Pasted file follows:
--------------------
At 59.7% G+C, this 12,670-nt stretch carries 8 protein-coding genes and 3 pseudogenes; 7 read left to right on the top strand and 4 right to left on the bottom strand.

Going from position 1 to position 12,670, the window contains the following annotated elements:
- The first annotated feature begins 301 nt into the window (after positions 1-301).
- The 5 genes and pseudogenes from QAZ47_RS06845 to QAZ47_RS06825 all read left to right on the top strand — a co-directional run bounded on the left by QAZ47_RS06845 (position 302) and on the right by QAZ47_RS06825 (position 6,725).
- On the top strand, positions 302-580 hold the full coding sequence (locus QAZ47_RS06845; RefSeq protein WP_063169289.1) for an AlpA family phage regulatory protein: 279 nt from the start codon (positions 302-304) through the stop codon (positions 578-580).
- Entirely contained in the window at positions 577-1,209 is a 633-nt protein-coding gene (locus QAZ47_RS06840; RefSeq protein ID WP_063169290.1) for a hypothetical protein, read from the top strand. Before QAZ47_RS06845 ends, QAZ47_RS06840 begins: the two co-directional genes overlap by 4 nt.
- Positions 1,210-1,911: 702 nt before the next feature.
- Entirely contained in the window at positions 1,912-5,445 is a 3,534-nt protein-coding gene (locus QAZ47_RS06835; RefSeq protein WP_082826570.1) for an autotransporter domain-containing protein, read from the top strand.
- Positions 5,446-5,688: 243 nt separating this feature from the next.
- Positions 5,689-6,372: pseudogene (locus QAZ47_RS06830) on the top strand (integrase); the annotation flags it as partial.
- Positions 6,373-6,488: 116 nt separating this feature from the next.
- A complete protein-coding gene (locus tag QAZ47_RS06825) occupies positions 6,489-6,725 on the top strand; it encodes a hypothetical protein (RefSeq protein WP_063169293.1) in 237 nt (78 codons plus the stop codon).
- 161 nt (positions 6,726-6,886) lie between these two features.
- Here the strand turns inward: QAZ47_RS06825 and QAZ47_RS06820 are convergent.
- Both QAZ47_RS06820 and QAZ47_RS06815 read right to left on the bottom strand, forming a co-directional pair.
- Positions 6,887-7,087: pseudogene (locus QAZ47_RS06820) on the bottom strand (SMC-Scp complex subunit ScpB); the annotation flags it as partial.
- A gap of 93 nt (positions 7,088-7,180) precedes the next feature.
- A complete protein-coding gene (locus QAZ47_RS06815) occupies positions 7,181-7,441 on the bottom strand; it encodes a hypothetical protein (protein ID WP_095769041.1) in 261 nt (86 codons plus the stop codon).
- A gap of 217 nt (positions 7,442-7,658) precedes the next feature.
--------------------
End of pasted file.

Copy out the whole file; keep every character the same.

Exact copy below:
At 59.7% G+C, this 12,670-nt stretch carries 8 protein-coding genes and 3 pseudogenes; 7 read left to right on the top strand and 4 right to left on the bottom strand.

Going from position 1 to position 12,670, the window contains the following annotated elements:
- The first annotated feature begins 301 nt into the window (after positions 1-301).
- The 5 genes and pseudogenes from QAZ47_RS06845 to QAZ47_RS06825 all read left to right on the top strand — a co-directional run bounded on the left by QAZ47_RS06845 (position 302) and on the right by QAZ47_RS06825 (position 6,725).
- On the top strand, positions 302-580 hold the full coding sequence (locus QAZ47_RS06845; RefSeq protein WP_063169289.1) for an AlpA family phage regulatory protein: 279 nt from the start codon (positions 302-304) through the stop codon (positions 578-580).
- Entirely contained in the window at positions 577-1,209 is a 633-nt protein-coding gene (locus QAZ47_RS06840; RefSeq protein ID WP_063169290.1) for a hypothetical protein, read from the top strand. Before QAZ47_RS06845 ends, QAZ47_RS06840 begins: the two co-directional genes overlap by 4 nt.
- Positions 1,210-1,911: 702 nt before the next feature.
- Entirely contained in the window at positions 1,912-5,445 is a 3,534-nt protein-coding gene (locus QAZ47_RS06835; RefSeq protein WP_082826570.1) for an autotransporter domain-containing protein, read from the top strand.
- Positions 5,446-5,688: 243 nt separating this feature from the next.
- Positions 5,689-6,372: pseudogene (locus QAZ47_RS06830) on the top strand (integrase); the annotation flags it as partial.
- Positions 6,373-6,488: 116 nt separating this feature from the next.
- A complete protein-coding gene (locus tag QAZ47_RS06825) occupies positions 6,489-6,725 on the top strand; it encodes a hypothetical protein (RefSeq protein WP_063169293.1) in 237 nt (78 codons plus the stop codon).
- 161 nt (positions 6,726-6,886) lie between these two features.
- Here the strand turns inward: QAZ47_RS06825 and QAZ47_RS06820 are convergent.
- Both QAZ47_RS06820 and QAZ47_RS06815 read right to left on the bottom strand, forming a co-directional pair.
- Positions 6,887-7,087: pseudogene (locus QAZ47_RS06820) on the bottom strand (SMC-Scp complex subunit ScpB); the annotation flags it as partial.
- A gap of 93 nt (positions 7,088-7,180) precedes the next feature.
- A complete protein-coding gene (locus QAZ47_RS06815) occupies positions 7,181-7,441 on the bottom strand; it encodes a hypothetical protein (protein ID WP_095769041.1) in 261 nt (86 codons plus the stop codon).
- A gap of 217 nt (positions 7,442-7,658) precedes the next feature.